I would like to be able to prompt for my super secure password variable if it is not already in the environment variables. (I'm thinking that I might not want to put the definition into .bash_profile or one of the other spots.)

This is not working. It always prompts me.

vars:
  THISUSER: "{{ lookup('env','LOGNAME') }}"
  SSHPWD:   "{{ lookup('env','MY_PWD') }}"

vars_prompt:
  - name: "release_version"
    prompt: "Product release version"
    default: "1.0"
    when: SSHPWD == null

NOTE: I'm on a Mac, but I'd like for any solutions to be platform-independent.

  • @AnnTheAgile When you hardcode the above variable (SSHPWD) to some dummy / actual value, did the above piece of code work for you, i.e. for NOT prompting you at all? My understanding is, it'll alway prompt you no matter whether SSHPWD was set to null or was set to a valid value (if hardcoded to some value instead of using/depending upon an ENV variable). – Arun Sangal Jan 2 '17 at 13:43
up vote 31 down vote accepted

According to the replies from the devs and a quick test I've done with the latest version, the vars_prompt is run before "GATHERING FACTS". This means that the env var SSHPWD is always null at the time of your check with when.

Unfortunately it seems there is no way of allowing the vars_prompt statement at task level.

Michael DeHaan's reasoning for this is that allowing prompts at the task-level would open up the doors to roles asking a lot of questions. This would make using Ansible Galaxy roles which do this difficult:

There's been a decided emphasis in automation in Ansible and asking questions at task level is not something we really want to do.

However, you can still ask vars_prompt questions at play level and use those variables throughout tasks. You just can't ask questions in roles.

And really, that's what I would like to enforce -- if a lot of Galaxy roles start asking questions, I can see that being annoying :)

  • 1
    good explanation for the ordering of GATHERING FACTS vs vars_prompt part. – Arun Sangal Jan 2 '17 at 11:45

I might be late to the party but a quick way to avoid vars_prompt is to disable the interactive mode by doing that simple trick:

echo -n | ansible-playbook -e MyVar=blih site.yaml

This add no control over which vars_prompt to avoid but coupled with default: "my_default" it can be used in a script.

Full example here:

---
- hosts: localhost
  vars_prompt:
    - prompt: Enter blah value
    - default: "{{ my_blah }}"
    - name: blah

echo -n | ansible-playbook -e my_blah=blih site.yaml

EDIT:

I've found that using the pause module and the prompt argument was doing what I wanted:

---
- pause:
      prompt: "Sudo password for localhost "
  when: ( env == 'local' ) and
      ( inventory_hostname == "localhost" ) and
      ( hostvars["localhost"]["ansible_become_password"] is not defined )
  register: sudo_password
  no_log: true
  tags:
       - always
  • Cool trick. This even works for skipping multiple prompts – vikas027 Oct 4 '16 at 8:21

This is indeed not possible by default in Ansible. I understand the reasoning behind not allowing it, yet I think it can be appropriate in some contexts. I've been writing an AWS EC2 deploy script, using the blue/green deploy system, and at some point in the role I need to ask the user if a rollback needs to be done if something has gone awry. As said, there is no way to do this (conditionally and/or non-fugly).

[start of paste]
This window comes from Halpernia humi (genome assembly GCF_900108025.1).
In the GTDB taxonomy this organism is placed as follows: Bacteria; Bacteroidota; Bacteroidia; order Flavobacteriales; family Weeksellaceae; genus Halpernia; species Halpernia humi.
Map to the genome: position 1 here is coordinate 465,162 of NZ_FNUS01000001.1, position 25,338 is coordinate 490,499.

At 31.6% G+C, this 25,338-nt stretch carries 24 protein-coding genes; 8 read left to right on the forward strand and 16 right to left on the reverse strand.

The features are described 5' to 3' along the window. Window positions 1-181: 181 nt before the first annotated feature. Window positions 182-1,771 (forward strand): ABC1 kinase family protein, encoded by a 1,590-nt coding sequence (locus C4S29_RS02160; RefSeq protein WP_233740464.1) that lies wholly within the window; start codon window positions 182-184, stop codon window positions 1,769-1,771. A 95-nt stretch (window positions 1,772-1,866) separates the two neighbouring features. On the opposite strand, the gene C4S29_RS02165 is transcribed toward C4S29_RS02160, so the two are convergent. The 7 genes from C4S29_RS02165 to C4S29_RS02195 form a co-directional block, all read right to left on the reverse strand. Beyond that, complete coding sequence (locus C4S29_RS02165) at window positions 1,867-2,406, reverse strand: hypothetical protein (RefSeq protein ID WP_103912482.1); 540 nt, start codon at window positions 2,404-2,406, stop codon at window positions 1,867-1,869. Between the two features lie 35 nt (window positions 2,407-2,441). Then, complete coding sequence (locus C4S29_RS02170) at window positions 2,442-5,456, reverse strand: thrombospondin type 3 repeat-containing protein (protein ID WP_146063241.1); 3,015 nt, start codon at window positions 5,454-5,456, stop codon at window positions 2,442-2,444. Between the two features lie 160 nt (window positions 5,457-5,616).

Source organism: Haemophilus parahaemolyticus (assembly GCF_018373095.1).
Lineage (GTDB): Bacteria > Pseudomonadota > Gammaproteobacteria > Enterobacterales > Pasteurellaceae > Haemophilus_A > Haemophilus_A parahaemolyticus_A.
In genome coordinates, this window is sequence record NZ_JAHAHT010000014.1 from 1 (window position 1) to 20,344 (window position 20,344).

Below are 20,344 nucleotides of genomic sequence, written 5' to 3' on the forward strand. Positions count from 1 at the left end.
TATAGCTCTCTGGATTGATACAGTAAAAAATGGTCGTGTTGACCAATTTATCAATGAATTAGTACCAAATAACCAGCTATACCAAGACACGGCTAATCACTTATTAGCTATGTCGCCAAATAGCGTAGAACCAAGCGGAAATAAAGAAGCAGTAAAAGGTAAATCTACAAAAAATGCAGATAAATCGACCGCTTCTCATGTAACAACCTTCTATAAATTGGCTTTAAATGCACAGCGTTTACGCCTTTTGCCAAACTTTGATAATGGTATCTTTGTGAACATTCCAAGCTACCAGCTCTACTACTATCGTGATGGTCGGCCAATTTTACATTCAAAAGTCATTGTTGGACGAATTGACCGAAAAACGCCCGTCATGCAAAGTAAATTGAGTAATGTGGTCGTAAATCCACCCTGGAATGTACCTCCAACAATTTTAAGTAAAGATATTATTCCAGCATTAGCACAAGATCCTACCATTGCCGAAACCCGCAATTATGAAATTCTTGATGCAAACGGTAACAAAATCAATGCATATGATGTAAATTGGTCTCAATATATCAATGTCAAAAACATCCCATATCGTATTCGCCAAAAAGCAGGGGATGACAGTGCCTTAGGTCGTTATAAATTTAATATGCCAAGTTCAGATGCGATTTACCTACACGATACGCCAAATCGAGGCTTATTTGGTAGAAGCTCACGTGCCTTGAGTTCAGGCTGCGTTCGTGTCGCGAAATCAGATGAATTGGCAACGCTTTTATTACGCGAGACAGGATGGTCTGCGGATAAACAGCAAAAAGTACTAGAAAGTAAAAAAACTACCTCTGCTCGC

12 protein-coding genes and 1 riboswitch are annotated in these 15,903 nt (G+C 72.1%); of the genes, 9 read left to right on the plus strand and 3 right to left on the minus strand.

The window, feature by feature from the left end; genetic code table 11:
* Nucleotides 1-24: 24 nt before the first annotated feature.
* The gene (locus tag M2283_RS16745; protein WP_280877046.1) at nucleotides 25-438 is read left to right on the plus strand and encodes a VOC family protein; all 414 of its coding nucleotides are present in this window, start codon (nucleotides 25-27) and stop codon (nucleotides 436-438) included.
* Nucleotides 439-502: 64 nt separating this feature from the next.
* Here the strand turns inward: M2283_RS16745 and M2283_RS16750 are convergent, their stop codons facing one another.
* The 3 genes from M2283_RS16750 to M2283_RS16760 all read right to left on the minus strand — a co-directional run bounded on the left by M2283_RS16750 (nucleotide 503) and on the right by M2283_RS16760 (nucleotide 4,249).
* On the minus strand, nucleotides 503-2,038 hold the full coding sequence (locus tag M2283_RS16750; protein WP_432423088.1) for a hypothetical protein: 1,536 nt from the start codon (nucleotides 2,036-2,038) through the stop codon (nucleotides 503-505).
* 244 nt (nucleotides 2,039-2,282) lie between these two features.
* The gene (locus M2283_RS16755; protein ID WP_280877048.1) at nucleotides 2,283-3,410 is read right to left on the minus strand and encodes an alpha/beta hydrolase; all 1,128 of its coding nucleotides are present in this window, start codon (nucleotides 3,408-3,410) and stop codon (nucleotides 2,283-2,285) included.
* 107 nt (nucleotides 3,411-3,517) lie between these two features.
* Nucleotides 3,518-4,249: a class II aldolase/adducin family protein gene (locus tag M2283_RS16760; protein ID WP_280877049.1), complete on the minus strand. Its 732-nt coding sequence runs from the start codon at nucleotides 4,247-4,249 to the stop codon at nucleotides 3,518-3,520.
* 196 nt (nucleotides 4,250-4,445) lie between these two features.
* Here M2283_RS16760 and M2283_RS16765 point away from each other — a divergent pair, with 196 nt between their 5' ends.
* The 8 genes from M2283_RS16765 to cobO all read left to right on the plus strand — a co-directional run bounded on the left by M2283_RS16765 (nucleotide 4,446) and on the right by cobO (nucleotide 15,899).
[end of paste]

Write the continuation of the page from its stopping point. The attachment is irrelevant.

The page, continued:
So I wrote a very simple Ansible (2.x) action plugin, based on the pause action from the standard library. It a bit spartan in that it only accepts a single key press, but it might be of use. You can find it in a Github gist here. You need to copy the whole Gist file to the action_plugins directory of your playbook directory. See the documentation in the file.

  • Pleae include the relevant part of your link in your answer. GitHub depositories may change at any time. Thanks. – zx485 Mar 21 '16 at 16:36
  • The whole file is the relevant part. It's a module than needs to be included wholly to add extra functionality to Ansible. I added a bit more documentation to the anwer. If you mean 'relevant git commit': if I find a bug tomorrow I want future visitors to see the newer version. – Confiks Mar 21 '16 at 17:46

This works for me (2.3) .. do two bits in the one file. This allows me to consruct a tmp vars file when running the playbook via jenkins.. but also allow prompting on the command line

And you get to do it with only the one var used

---
- name: first bit                                    
  hosts:                            all
  connection:                       local            
  tasks: 
  - set_fact:                                  
      favColour:                   "{{ favColour }}" 
    when: favColour is defined

- name: second bit                                    
  hosts:                            all
  connection:                       local            
  vars_prompt:
    favColour: 
      prompt:                       "Whats ya favorite colour: "
    when: favColour is not defined

  tasks:
    - debug:                        msg="{{favColour}}"

As can be seen in the source code, the when keyword isn't implemented for vars_prompt (and in fact never was). The same was mentioned in this Github comment.

The only way in which vars_prompt is currently conditional is that it only prompts when the variable (defined in name) is already defined (using the command-line extra_vars argument).

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